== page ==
Updated from 4:13 p.m. EDT
Blue chips lost their bid for a perfect week on Wall Street as profit-takers emerged on an options-expiration Friday. Tech stocks managed their sixth consecutive gain.
Dow Jones Industrial Average
fell 21.28 points, or 0.2%, to 10,471.91. The
lost 1.80 points, or 0.15%, to 1189.28, while the
rose 3.84 points, or 0.19%, to 2046.42. The 10-year Treasury was down 3/32 in price to yield 4.12%, while the dollar firmed against the euro and the yen.
All three major indices posted strong gains for the week and sit well above their 50- and 200-day moving averages. For the five sessions, the Dow was up 331 points or 3.3%, the S&P 500 rose 35 points or 3.1%, and the Nasdaq added 69 points, or 3.5%.
"We're above technical strength, which leads me to believe we've got some more upside to go," says Paul Nolte, director of investments with Hinsdale Associates. "The big number to focus on next week will be the durable goods numbers, which will help us define if we're in a soft spot or not. The market is going to be fairly volatile next week."
About 1.62 billion shares changed hands on the
New York Stock Exchange
Friday, with decliners beating advancers by a 9-to-7 ratio. Volume on the Nasdaq was 1.50 billion shares, with decliners outpacing advancers 8 to 7.
was some well-justified profit-taking, which should be totally expected," says Joe Liro, an equity strategist with Stone & McCarthy Research Associates. "We got a very impressive week. There's still some upside to go, but I don't think we'll get new highs for the year."
Oil fell again Friday. The June crude contract, which lost 2.9% over the week, closed 12 cents lower at $46.80 a barrel. On Monday, the July contract becomes the front contract for the month.
Chairman Alan Greenspan addressed the topic of energy to the Economic Club of New York, saying high oil prices could temper economic demand and serve as their own brake.
"This emerging condition could encourage the buildup of enough of an inventory buffer to damp the price frenzy," said Greenspan. "Since the end of 2003, the rise in the value of imported oil -- essentially a tax on U.S. residents -- has amounted to about three-fourths of a percent of GDP. The effects were far larger in the crises of the 1970s. But, obviously, the risk of more-serious negative consequences would intensify if oil prices were to move materially higher."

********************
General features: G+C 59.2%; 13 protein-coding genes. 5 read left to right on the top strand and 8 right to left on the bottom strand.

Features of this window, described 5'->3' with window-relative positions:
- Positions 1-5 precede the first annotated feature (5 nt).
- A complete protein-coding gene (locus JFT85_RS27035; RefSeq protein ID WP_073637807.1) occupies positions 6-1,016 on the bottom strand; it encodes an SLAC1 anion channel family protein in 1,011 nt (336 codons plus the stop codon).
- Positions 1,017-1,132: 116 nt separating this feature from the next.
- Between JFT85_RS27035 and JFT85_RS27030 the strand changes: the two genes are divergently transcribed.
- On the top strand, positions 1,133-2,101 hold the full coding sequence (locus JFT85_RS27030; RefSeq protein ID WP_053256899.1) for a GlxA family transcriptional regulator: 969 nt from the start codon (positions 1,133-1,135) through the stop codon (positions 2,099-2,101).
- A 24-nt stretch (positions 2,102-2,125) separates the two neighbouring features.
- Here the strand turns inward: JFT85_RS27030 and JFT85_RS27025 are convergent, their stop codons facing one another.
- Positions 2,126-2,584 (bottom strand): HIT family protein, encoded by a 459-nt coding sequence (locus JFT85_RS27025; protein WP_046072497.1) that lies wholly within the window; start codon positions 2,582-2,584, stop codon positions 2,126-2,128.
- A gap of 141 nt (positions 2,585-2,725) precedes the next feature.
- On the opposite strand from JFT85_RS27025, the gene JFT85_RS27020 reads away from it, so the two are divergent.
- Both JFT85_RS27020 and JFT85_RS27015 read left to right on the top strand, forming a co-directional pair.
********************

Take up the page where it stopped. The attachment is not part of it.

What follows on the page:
Homebuilding companies took a hit after Greenspan said there's no national housing bubble, despite some localized froth. He also commented that housing prices are unlikely to decline.
was down 1.2%.
fell 0.7% and
was lower by 0.2%.
Stronger areas of the market Friday included technology, airlines, semiconductors and biotech. Materials, financials and retail were among the weaker sectors.
Much of Friday's corporate news concerned mergers and acquisitions, with
agreeing to a $2.1 billion buyout that takes its shares private at $14 apiece and
joining forces to create the sixth-largest U.S. airline.
Maytag surged 24.6%, up $2.84 to $14.40. US Airways fell 29 cents, or 23.4%, to 95 cents, having added 61% Thursday. America West was up 36 cents, or 7.5%, to close at $5.17.
first-quarter earnings fell 7% from a year ago to $291 million, or 31 cents a share, on a 1% dip in revenue to $3.63 billion. The bottom-line number was a penny above analyst forecasts. Gap was lower by 28 cents, or 1.3%, to $21.46.
also reported a penny beat in its first quarter but issued guidance for future periods that sent its shares down 10.4%.
The retailer, which has been hurt by weak demand for electronic gadgets such as its Ionic Breeze air purifier, expects to lose 40 cents to 45 cents a share this quarter. Analysts had been expecting a loss of 16 cents. Brokerage J.P. Morgan downgraded the stock to underweight from neutral. After a brief after-hours halt overnight, the shares fell $1.45 to $12.49.